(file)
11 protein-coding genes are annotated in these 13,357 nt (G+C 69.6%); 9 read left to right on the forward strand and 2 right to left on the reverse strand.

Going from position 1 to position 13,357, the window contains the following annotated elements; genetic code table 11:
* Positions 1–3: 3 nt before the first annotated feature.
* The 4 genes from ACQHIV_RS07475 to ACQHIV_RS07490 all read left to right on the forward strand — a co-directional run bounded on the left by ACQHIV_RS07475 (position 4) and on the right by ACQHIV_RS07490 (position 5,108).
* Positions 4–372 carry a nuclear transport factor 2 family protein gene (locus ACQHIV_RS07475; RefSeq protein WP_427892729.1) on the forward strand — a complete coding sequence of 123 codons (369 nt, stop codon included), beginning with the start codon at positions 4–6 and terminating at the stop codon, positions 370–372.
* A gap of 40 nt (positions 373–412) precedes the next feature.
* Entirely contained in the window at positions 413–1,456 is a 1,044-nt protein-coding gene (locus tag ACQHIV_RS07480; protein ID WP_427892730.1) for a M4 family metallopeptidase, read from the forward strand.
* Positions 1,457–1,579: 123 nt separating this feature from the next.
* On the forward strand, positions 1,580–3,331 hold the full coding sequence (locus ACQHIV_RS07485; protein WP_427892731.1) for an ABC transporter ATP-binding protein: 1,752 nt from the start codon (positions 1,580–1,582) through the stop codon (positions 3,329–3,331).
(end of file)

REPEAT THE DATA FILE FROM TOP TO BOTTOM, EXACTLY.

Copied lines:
11 protein-coding genes are annotated in these 13,357 nt (G+C 69.6%); 9 read left to right on the forward strand and 2 right to left on the reverse strand.

Going from position 1 to position 13,357, the window contains the following annotated elements; genetic code table 11:
* Positions 1–3: 3 nt before the first annotated feature.
* The 4 genes from ACQHIV_RS07475 to ACQHIV_RS07490 all read left to right on the forward strand — a co-directional run bounded on the left by ACQHIV_RS07475 (position 4) and on the right by ACQHIV_RS07490 (position 5,108).
* Positions 4–372 carry a nuclear transport factor 2 family protein gene (locus ACQHIV_RS07475; RefSeq protein WP_427892729.1) on the forward strand — a complete coding sequence of 123 codons (369 nt, stop codon included), beginning with the start codon at positions 4–6 and terminating at the stop codon, positions 370–372.
* A gap of 40 nt (positions 373–412) precedes the next feature.
* Entirely contained in the window at positions 413–1,456 is a 1,044-nt protein-coding gene (locus tag ACQHIV_RS07480; protein ID WP_427892730.1) for a M4 family metallopeptidase, read from the forward strand.
* Positions 1,457–1,579: 123 nt separating this feature from the next.
* On the forward strand, positions 1,580–3,331 hold the full coding sequence (locus ACQHIV_RS07485; protein WP_427892731.1) for an ABC transporter ATP-binding protein: 1,752 nt from the start codon (positions 1,580–1,582) through the stop codon (positions 3,329–3,331).